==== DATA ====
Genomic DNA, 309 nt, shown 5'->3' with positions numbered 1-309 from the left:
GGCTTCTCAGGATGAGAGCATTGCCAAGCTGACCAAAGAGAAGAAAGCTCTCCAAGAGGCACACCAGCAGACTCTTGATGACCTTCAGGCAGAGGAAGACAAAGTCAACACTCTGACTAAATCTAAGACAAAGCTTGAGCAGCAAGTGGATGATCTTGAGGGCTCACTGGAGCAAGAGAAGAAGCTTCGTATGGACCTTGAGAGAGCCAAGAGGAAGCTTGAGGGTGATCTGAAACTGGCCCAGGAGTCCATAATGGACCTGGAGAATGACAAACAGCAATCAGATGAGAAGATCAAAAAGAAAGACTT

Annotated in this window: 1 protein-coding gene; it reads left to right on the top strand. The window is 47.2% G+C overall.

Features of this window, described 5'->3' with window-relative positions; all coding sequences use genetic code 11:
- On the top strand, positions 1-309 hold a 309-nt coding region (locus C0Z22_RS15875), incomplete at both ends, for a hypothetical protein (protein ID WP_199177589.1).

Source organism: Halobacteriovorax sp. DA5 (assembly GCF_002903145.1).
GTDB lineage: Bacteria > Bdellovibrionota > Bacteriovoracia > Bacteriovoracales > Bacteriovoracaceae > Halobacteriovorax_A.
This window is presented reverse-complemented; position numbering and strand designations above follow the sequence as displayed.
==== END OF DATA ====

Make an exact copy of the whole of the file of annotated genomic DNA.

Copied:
Genomic DNA, 309 nt, shown 5'->3' with positions numbered 1-309 from the left:
GGCTTCTCAGGATGAGAGCATTGCCAAGCTGACCAAAGAGAAGAAAGCTCTCCAAGAGGCACACCAGCAGACTCTTGATGACCTTCAGGCAGAGGAAGACAAAGTCAACACTCTGACTAAATCTAAGACAAAGCTTGAGCAGCAAGTGGATGATCTTGAGGGCTCACTGGAGCAAGAGAAGAAGCTTCGTATGGACCTTGAGAGAGCCAAGAGGAAGCTTGAGGGTGATCTGAAACTGGCCCAGGAGTCCATAATGGACCTGGAGAATGACAAACAGCAATCAGATGAGAAGATCAAAAAGAAAGACTT

Annotated in this window: 1 protein-coding gene; it reads left to right on the top strand. The window is 47.2% G+C overall.

Features of this window, described 5'->3' with window-relative positions; all coding sequences use genetic code 11:
- On the top strand, positions 1-309 hold a 309-nt coding region (locus C0Z22_RS15875), incomplete at both ends, for a hypothetical protein (protein ID WP_199177589.1).

Source organism: Halobacteriovorax sp. DA5 (assembly GCF_002903145.1).
GTDB lineage: Bacteria > Bdellovibrionota > Bacteriovoracia > Bacteriovoracales > Bacteriovoracaceae > Halobacteriovorax_A.
This window is presented reverse-complemented; position numbering and strand designations above follow the sequence as displayed.